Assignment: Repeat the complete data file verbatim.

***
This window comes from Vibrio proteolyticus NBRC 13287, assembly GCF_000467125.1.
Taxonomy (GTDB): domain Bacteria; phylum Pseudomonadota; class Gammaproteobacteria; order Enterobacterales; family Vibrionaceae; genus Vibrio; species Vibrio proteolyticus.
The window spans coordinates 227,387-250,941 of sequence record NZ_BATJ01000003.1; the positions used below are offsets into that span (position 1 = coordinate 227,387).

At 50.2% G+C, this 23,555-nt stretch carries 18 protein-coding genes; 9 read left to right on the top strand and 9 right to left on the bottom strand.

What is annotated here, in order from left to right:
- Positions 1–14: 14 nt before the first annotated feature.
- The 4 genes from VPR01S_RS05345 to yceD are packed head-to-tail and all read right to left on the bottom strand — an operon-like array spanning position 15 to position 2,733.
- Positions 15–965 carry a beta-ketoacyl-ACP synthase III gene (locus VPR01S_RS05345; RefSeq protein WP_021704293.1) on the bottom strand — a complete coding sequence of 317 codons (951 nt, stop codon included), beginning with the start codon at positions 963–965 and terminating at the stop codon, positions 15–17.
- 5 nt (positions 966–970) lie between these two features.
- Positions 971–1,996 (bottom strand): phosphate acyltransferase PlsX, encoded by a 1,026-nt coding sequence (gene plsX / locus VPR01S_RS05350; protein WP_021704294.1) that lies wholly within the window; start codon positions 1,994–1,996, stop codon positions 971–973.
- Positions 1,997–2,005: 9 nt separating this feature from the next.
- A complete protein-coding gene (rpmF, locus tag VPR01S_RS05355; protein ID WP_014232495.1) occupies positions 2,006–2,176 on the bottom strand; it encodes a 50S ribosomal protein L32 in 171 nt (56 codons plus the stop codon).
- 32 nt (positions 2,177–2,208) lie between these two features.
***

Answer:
This window comes from Vibrio proteolyticus NBRC 13287, assembly GCF_000467125.1.
Taxonomy (GTDB): domain Bacteria; phylum Pseudomonadota; class Gammaproteobacteria; order Enterobacterales; family Vibrionaceae; genus Vibrio; species Vibrio proteolyticus.
The window spans coordinates 227,387-250,941 of sequence record NZ_BATJ01000003.1; the positions used below are offsets into that span (position 1 = coordinate 227,387).

At 50.2% G+C, this 23,555-nt stretch carries 18 protein-coding genes; 9 read left to right on the top strand and 9 right to left on the bottom strand.

What is annotated here, in order from left to right:
- Positions 1–14: 14 nt before the first annotated feature.
- The 4 genes from VPR01S_RS05345 to yceD are packed head-to-tail and all read right to left on the bottom strand — an operon-like array spanning position 15 to position 2,733.
- Positions 15–965 carry a beta-ketoacyl-ACP synthase III gene (locus VPR01S_RS05345; RefSeq protein WP_021704293.1) on the bottom strand — a complete coding sequence of 317 codons (951 nt, stop codon included), beginning with the start codon at positions 963–965 and terminating at the stop codon, positions 15–17.
- 5 nt (positions 966–970) lie between these two features.
- Positions 971–1,996 (bottom strand): phosphate acyltransferase PlsX, encoded by a 1,026-nt coding sequence (gene plsX / locus VPR01S_RS05350; protein WP_021704294.1) that lies wholly within the window; start codon positions 1,994–1,996, stop codon positions 971–973.
- Positions 1,997–2,005: 9 nt separating this feature from the next.
- A complete protein-coding gene (rpmF, locus tag VPR01S_RS05355; protein ID WP_014232495.1) occupies positions 2,006–2,176 on the bottom strand; it encodes a 50S ribosomal protein L32 in 171 nt (56 codons plus the stop codon).
- 32 nt (positions 2,177–2,208) lie between these two features.